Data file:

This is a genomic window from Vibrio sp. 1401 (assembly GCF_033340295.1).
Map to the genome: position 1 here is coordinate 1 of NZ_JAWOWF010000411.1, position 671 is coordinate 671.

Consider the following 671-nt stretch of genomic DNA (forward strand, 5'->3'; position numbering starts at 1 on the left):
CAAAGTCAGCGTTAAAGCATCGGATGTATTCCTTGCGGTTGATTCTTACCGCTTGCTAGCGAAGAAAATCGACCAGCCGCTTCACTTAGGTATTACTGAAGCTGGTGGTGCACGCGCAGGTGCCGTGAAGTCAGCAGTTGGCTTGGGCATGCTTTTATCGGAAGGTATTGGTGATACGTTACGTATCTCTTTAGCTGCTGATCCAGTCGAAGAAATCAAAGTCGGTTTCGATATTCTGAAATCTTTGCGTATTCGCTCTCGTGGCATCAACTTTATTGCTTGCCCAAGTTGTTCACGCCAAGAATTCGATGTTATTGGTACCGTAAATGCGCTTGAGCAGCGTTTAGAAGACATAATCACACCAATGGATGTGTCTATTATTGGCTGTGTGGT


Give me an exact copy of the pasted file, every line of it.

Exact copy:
This is a genomic window from Vibrio sp. 1401 (assembly GCF_033340295.1).
Map to the genome: position 1 here is coordinate 1 of NZ_JAWOWF010000411.1, position 671 is coordinate 671.

Consider the following 671-nt stretch of genomic DNA (forward strand, 5'->3'; position numbering starts at 1 on the left):
CAAAGTCAGCGTTAAAGCATCGGATGTATTCCTTGCGGTTGATTCTTACCGCTTGCTAGCGAAGAAAATCGACCAGCCGCTTCACTTAGGTATTACTGAAGCTGGTGGTGCACGCGCAGGTGCCGTGAAGTCAGCAGTTGGCTTGGGCATGCTTTTATCGGAAGGTATTGGTGATACGTTACGTATCTCTTTAGCTGCTGATCCAGTCGAAGAAATCAAAGTCGGTTTCGATATTCTGAAATCTTTGCGTATTCGCTCTCGTGGCATCAACTTTATTGCTTGCCCAAGTTGTTCACGCCAAGAATTCGATGTTATTGGTACCGTAAATGCGCTTGAGCAGCGTTTAGAAGACATAATCACACCAATGGATGTGTCTATTATTGGCTGTGTGGT